The Marlboro Ransomware was defeated and cracked in less than 24 hours as security experts managed to track it down, find several bugs in its code and create a free decrypter.
Marlboro was discovered only a day ago by the security researcher MalwareHunterTeam. The ransomware`s authors have been distributing their product via spam messages with malicious Word files attached. This files, when opened, would download and install Marlboro on victims` machines.
This ransomware, researchers say, is the first one to ever come in two separate version for 64-bit and 32-bit systems. Marlboro drops its installer depending on its targets` systems. However, other malware like banking Trojans, PoS malware, or backdoor Trojans use this tactic very often.
The Marlboro developers used free hosting accounts to store the ransomware`s binaries. Moreover, another researcher, who wanted to stay anonymous, said that the “[spam] campaign was really well crafted,” and that apparently, the ransomware`s author was better at distributing spam than he was at malware coding.
Marlboro encrypts users` files with the XOR encryption and appends the “.oops” extension at the end of each locked one. For instance, a file named “summer.png”, after being encrypted will become “summer.png.oops”. Once the encryption process is over the ransomware drops its ransom note which is called “_HELP_Recover_Files_.html”.
The note states that Marlboro utilizes a combination of RSA and AES encryption to lock files but this is not true. The ransomware also drops another that is named “deMarlboro”.
This is a free decrypter which is created by the Marlboro`s author himself. The decrypter operates in the following way: first, it checks the hacker`s server to see if the payment was received and, if yes, it starts the decryption process. The tool also contains a human operates challenge to prevent victims from spamming the developer`s server with questions and requests.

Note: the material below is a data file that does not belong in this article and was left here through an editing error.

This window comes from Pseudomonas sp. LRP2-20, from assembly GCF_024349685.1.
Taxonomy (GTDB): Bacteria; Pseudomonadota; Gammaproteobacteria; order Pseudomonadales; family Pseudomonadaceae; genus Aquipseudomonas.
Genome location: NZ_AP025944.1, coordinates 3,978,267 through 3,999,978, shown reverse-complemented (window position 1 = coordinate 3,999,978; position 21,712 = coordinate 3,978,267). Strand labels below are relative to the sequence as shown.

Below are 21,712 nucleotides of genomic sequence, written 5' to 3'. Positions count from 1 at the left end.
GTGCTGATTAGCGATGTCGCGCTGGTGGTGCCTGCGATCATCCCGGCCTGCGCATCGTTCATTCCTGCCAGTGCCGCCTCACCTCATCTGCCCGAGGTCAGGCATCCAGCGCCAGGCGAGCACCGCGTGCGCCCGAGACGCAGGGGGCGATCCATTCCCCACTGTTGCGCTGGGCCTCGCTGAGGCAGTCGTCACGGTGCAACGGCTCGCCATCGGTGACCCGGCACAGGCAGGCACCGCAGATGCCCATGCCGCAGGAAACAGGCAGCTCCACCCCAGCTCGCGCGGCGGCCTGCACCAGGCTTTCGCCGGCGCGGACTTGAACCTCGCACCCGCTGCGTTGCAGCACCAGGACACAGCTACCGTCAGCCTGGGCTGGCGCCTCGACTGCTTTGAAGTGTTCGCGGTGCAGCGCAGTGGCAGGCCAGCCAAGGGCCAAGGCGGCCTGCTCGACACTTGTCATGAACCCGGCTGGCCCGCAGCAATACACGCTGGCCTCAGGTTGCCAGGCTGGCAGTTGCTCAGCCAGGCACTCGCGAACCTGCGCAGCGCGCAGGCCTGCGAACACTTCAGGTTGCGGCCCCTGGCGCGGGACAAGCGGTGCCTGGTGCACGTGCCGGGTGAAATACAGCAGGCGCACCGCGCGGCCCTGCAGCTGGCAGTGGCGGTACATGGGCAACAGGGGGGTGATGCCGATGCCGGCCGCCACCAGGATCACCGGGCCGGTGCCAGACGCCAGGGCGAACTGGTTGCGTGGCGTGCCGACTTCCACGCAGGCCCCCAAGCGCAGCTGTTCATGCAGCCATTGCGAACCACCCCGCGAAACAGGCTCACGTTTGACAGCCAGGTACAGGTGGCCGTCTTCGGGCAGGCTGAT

The first users attacked by Marlboro were registered yesterday when they started uploading the ransom note and locked files on the ID-Ransomware service. The service helps victims identify which ransomware exactly they are stuck with. As it turns out, the victims attacked by Marlboro`s first spam wave are only Croatian and Serbian users.
Luckily, security researchers managed to identify the ransomware in no time as well as to find a couple of vulnerabilities in its code that helped them create a decryption tool. The tool is created by Emsisoft CTO and security researcher Fabian Wosar and it is available for free on the Emsisoft website.
“Due to a bug in the malware’s code, the malware will truncate up to the last 7 bytes from files it encrypts.” – Wosar said – “It is, unfortunately, impossible for the decrypter to reconstruct these bytes.”
Also, according to both Wosar and MalwareHunterTeam, the ransomware`s source code is not good. Moreover, Marlboro`s authors seem to have put together some of the ransomware`s inner guts by using code borrowed from StackOverflow’s C++ section.